The following slots can be updated directly:

The following slots must be updated via helper functions:

# Set a new sampling target type, sampling total count, and compensation
viSNE_object@sampling_target_type <- "equal"
viSNE_object@sampling_total_count <- 150000
viSNE_object@compensation_id <- 22

# Bulk update the changes made to the viSNE object
viSNE_object <- visne.update(cyto_session, viSNE_object)

Updating viSNE population selections {#updating-visne-population-selections}


Adding viSNE population selections is slightly more difficult because the same file can be used in the analysis in combination with multiple populations. Because of this complexity, the visne.helper.set_populations helper function is used to set files for a selected population.

Parameters for visne.helper.set_populations:

  1. visne: The viSNE object to set populations for
  2. population_id: The gate set ID for the specified population (different than the actual population ID, and can be obtained by looking at the .available_populations slot)
  3. fcs_files: A vector/list of FCS files to set for the population

Set files for a specific population through the visne.helper.set_populations helper function.

Setting files for a specific population will overwrite the files previously set for the population in question.

# Set files for different populations
viSNE_object <- visne.helper.set_populations(viSNE_object, population_id=1, fcs_files=c(44853))
viSNE_object <- visne.helper.set_populations(viSNE_object, population_id=2, fcs_files=c(44867,44868))
viSNE_object <- visne.helper.set_populations(viSNE_object, population_id=4, fcs_files=unlist(visne@.available_files[grep("file4|file5|file6", visne@.available_files$filename),]$id))
# Overwrite 'population_id=2' FCS file selection, note that 'file1.fcs' and 'file2.fcs' are in both 'Population 1', as well as 'Population 2'
viSNE_object <- visne.helper.set_populations(viSNE_object, population_id=2, fcs_files=c(44854,44855, 44853, 44867))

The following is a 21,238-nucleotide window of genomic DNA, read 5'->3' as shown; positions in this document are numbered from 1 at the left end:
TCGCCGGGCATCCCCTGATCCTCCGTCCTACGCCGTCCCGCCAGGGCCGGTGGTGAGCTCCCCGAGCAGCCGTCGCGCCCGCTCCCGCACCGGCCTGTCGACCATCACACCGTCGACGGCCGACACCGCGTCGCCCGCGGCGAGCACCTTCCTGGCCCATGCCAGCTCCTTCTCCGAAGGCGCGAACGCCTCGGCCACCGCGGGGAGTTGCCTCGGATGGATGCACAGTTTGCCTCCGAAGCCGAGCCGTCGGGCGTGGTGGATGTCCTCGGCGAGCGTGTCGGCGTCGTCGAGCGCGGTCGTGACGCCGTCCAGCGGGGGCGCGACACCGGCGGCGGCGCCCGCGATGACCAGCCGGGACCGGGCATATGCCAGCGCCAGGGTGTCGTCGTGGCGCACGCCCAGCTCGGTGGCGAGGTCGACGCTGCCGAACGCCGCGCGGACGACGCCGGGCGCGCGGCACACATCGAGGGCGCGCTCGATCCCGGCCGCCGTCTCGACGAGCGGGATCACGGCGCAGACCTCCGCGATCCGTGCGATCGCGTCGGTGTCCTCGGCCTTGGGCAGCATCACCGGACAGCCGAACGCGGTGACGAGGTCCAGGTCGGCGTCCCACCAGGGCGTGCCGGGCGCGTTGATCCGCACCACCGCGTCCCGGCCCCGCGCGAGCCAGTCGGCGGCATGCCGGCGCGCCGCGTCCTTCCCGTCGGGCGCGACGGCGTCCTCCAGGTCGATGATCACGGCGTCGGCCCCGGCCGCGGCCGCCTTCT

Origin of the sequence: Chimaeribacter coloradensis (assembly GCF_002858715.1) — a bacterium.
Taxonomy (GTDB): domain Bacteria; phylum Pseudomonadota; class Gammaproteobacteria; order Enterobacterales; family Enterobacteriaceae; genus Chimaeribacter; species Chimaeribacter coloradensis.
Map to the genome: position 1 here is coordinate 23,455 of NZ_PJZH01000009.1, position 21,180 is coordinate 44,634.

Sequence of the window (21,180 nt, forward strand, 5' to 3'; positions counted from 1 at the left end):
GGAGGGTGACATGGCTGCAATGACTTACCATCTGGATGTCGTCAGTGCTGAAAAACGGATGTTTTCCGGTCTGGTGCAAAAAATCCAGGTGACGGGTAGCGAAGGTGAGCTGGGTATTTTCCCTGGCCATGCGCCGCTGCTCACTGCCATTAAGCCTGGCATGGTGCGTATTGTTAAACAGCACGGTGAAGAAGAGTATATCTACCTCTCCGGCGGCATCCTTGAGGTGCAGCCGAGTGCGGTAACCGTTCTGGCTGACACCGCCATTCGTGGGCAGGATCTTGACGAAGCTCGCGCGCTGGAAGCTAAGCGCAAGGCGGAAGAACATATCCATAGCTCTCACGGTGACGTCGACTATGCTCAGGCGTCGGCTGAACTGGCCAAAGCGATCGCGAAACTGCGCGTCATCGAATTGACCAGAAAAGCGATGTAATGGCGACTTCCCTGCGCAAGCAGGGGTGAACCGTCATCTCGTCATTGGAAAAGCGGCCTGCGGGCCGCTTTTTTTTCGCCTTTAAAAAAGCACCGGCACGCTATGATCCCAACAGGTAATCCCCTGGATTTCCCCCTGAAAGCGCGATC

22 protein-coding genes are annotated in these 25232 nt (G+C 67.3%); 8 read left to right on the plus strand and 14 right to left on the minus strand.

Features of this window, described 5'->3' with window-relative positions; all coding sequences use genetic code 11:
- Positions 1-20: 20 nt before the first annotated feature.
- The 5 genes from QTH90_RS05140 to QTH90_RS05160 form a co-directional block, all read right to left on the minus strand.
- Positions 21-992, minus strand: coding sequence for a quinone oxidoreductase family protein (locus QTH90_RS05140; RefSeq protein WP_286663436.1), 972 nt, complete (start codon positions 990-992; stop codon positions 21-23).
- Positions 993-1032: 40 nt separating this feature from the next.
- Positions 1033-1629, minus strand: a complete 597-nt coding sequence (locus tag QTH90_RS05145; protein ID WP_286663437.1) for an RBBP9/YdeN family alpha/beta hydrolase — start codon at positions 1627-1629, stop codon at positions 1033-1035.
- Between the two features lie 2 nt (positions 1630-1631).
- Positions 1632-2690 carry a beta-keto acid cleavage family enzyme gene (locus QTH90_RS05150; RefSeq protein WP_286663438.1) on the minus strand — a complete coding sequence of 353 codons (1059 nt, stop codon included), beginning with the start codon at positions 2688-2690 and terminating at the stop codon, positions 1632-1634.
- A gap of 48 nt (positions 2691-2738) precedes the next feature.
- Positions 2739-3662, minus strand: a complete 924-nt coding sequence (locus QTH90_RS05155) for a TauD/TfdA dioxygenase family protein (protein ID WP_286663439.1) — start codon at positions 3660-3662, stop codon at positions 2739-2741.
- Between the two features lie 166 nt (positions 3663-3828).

# Update the changes made to viSNE population selections
viSNE_object <- visne.update(cyto_session, viSNE_object)

View(viSNE_object@population_selections)
fold_change_groups <- data.frame(id=c(44853, 44856, 44857, 44858, 44854, 44855, 44853, 44856),
                                 name=c("file1.fcs", "file4.fcs", "file5.fcs", "file6.fcs", "file2.fcs", "file3.fcs", "file1.fcs", "file4.fcs"),
                                 samplingCount=c(NA_integer_, NA_integer_, NA_integer_, NA_integer_, NA_integer_, NA_integer_, NA_integer_, NA_integer_),
                                 eventCount=c(NA_integer_, NA_integer_, NA_integer_, NA_integer_, NA_integer_, NA_integer_, NA_integer_, NA_integer_),
                                 populationId=c(1, 4, 4, 4, 2, 2, 2, 2),
                                 populationName=c("Population 1", "Population 4", "Population 4", "Population 4", "Population 2", "Population 2", "Population 2", "Population 2"),
                                 stringsAsFactors=FALSE)

knitr::kable(fold_change_groups)

Learn more about selecting viSNE populations.

Dimensionality Reduction Suite


Setting up a new analysis run using one of the algorithms that are available in Dimensionality Reduction Suite

The following example shows how to set up and launch a tSNE-CUDA analysis run.

# create a new dimensionality reduction analysis object and set the analysis type to be tSNE-CUDA
dimensionality_reduction_object <- dimensionality_reduction.new(cyto_session, experiment_id=22, analysis_name = 'use API to launch a tSNEcuda run', analysis_type = 'tSNE-CUDA')

# select clustering channels  
dimensionality_reduction_object@clustering_channels <- list('CD4','CD8','CD3')

# Bulk update the change
dimensionality_reduction_object <- dimensionality_reduction.update(cyto_session,dimensionality_reduction_object)

# Launch the configured analysis run
dimensionality_reduction.run(cyto_session,dimensionality_reduction_object)

# Check the status of the launched analysis run
dimensionality_reduction.status(cyto_session,cyto_tsnecuda)

Updating general settings for the algorithms in Dimensionality Reduction Suite

Directly update settings via their slot names.

The following slots can be updated directly:

# Set a new sampling target type, sampling total count, and compensation
dimensionality_reduction_object@event_sampling_method <- "equal"
dimensionality_reduction_object@desired_total_events <- 150000

# Bulk update the changes made to the dimensionality reduction object
dimensionality_reduction_object <- dimensionality_reduction.update(cyto_session, dimensionality_reduction_object)


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CytobankAPI documentation built on Oct. 4, 2021, 9:07 a.m.